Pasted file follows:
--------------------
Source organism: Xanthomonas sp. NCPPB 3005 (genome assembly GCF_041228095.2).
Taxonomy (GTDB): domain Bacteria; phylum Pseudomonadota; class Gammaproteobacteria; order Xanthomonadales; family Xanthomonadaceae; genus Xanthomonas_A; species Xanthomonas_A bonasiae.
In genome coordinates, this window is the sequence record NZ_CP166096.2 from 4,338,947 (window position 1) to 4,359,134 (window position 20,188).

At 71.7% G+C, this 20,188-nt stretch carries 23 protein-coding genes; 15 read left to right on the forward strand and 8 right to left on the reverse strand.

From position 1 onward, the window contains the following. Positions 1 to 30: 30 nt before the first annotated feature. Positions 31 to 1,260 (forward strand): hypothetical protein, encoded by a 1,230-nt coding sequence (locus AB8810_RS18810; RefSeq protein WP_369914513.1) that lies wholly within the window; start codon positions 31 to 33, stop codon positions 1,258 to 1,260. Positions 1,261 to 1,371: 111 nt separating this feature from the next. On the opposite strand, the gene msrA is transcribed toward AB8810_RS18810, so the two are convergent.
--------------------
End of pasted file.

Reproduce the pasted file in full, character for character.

Source organism: Xanthomonas sp. NCPPB 3005 (genome assembly GCF_041228095.2).
Taxonomy (GTDB): domain Bacteria; phylum Pseudomonadota; class Gammaproteobacteria; order Xanthomonadales; family Xanthomonadaceae; genus Xanthomonas_A; species Xanthomonas_A bonasiae.
In genome coordinates, this window is the sequence record NZ_CP166096.2 from 4,338,947 (window position 1) to 4,359,134 (window position 20,188).

At 71.7% G+C, this 20,188-nt stretch carries 23 protein-coding genes; 15 read left to right on the forward strand and 8 right to left on the reverse strand.

From position 1 onward, the window contains the following. Positions 1 to 30: 30 nt before the first annotated feature. Positions 31 to 1,260 (forward strand): hypothetical protein, encoded by a 1,230-nt coding sequence (locus AB8810_RS18810; RefSeq protein WP_369914513.1) that lies wholly within the window; start codon positions 31 to 33, stop codon positions 1,258 to 1,260. Positions 1,261 to 1,371: 111 nt separating this feature from the next. On the opposite strand, the gene msrA is transcribed toward AB8810_RS18810, so the two are convergent.